Yumlembam Ibomcha Singh (born 1949) is one of the leading poets from the North-eastern state of Manipur. A poet and a short fiction writer, he has won various awards, including the Manipur State Kala Akademi Award for literature (1974), the Sahitya Akademi Award (1991) and the Sahitya Akademi Translation Prize (2008). Since the publication of his first volume of poetry in 1973, he has published three more collections. He lives in Imphal, the state capital of Manipur.
Most striking in these five poems, translated by poet Robin Ngangom, is the Yumlembam Ibomcha Singh’s choice to respond to crisis with a spirit of exuberant comedy rather than lament or grim despair. In a region stalked by insurgency and terror (perpetuated both with and without the collusion of the state), the poet asserts his right to play witness without turning victim.
The alchemy of a quirky imagination can transform bullets into grapes, the muzzle of a gun into the caress of a young woman, gunfire into the notes of a sitar, wives into moles, poets into drongos, lovers into goddesses. Death and menace loom close in these poems, but there are still graceful women, and men to admire them. Bomb blasts and gunfire are seldom far away, but still the confident and hopeful celebrate the age-old business of living. The everyday world of political debate, strikes and shootouts is invoked with the same matter-of-factness as these surreal and comic images. The emergent vision is irrepressibly farcical.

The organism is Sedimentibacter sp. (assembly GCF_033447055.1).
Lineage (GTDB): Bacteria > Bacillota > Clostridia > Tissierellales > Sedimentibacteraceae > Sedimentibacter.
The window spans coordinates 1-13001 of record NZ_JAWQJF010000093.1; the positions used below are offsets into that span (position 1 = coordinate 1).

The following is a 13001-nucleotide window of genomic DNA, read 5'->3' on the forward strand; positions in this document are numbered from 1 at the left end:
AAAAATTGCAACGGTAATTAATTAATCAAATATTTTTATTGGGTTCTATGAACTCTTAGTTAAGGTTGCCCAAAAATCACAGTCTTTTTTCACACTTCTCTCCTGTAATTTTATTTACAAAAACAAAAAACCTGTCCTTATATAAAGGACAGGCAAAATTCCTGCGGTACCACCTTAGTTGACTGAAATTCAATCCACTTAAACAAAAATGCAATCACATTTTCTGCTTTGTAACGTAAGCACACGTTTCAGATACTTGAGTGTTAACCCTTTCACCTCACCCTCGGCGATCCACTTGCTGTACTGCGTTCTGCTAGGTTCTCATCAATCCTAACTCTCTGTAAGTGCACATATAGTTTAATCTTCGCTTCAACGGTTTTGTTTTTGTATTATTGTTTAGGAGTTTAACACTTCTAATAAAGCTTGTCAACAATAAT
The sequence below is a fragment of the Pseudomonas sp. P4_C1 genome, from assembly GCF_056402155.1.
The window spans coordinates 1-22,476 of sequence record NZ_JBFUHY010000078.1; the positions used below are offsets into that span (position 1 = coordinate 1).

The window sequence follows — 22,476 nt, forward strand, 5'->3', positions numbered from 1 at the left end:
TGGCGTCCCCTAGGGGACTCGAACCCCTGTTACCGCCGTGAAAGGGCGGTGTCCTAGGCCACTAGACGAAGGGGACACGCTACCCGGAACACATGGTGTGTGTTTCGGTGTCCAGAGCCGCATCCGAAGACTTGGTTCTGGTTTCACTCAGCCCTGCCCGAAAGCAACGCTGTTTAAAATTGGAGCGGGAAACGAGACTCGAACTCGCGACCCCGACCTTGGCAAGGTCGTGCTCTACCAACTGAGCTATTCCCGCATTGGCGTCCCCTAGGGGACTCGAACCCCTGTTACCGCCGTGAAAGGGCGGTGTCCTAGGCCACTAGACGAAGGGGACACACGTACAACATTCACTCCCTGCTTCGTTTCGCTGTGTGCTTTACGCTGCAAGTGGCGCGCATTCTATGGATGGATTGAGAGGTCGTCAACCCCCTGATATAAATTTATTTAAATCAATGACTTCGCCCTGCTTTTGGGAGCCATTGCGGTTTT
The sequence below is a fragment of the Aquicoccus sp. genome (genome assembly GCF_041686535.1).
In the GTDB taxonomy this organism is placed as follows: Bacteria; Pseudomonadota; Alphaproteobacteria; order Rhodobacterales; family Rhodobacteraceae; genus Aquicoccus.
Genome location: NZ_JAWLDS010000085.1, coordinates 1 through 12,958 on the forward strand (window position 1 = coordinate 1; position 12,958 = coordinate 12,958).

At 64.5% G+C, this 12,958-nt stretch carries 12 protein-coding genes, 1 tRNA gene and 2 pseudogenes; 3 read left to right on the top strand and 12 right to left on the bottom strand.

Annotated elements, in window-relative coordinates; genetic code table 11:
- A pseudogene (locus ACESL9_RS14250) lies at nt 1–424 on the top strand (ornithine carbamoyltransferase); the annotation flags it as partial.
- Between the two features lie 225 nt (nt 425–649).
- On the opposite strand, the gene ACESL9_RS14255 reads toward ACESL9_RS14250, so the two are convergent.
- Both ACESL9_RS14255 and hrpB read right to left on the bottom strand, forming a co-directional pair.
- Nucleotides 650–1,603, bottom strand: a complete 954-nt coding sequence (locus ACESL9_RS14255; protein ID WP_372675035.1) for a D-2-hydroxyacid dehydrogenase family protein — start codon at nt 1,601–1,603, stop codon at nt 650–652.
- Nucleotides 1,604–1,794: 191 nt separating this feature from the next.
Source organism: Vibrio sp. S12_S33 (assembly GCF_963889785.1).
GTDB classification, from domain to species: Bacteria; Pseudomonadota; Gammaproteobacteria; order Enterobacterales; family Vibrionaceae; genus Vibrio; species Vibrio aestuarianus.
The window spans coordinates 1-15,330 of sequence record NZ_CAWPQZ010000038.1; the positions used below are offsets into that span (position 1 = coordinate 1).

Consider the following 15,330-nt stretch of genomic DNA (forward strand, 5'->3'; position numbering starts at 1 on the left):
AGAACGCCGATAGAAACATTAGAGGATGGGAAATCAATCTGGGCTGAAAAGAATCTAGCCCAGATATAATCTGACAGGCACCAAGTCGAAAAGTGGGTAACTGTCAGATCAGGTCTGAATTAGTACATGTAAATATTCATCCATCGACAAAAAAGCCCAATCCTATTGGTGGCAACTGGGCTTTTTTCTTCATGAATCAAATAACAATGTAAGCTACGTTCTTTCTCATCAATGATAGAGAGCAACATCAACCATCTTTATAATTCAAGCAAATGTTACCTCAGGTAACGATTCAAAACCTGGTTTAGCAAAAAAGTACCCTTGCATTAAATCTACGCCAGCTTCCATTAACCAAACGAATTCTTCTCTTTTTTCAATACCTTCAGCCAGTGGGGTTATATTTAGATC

And yet, the humour grows darker and the critique more direct in ‘For the Next Birth’, in which the poet declares that the only way to ensure a level playing-field in today’s world is for everyone to embrace an ethic of brutal expediency and naked greed: “You should live—/ grabbing / snatching / digging from mouths of others / then we’ll meet, you and I.” Perhaps the most disturbing suggestion in the poem is that the wilderness of the marketplace spells not just equality but freedom. It is freedom not just from family, kinship, love and morality bur from a life of perpetual dread and anxiety: “even if only for a few moments, / let us embrace / for a moment without fear.”
An uncomfortable thought to carry away in the midst of the “huge mad laughter” that it is the poet’s mission to evoke.
Rajkumari Amasung Uchek Machasing, Sh. Gopal Sharma, V.I. Publications, Imphal, 1992
Sandrembi Thoraklo Nahum Ponjel Sabige, V.I. Publications, Imphal, 1973
Shingnaba Vol. I & II, Imphal, 1972
Numitti Asum Thengjillakli, P. Brojendra, Writers Forum, Imphal, 1990; Sh. Gopal Sharma, Poknapham Publications, Imphal, 1999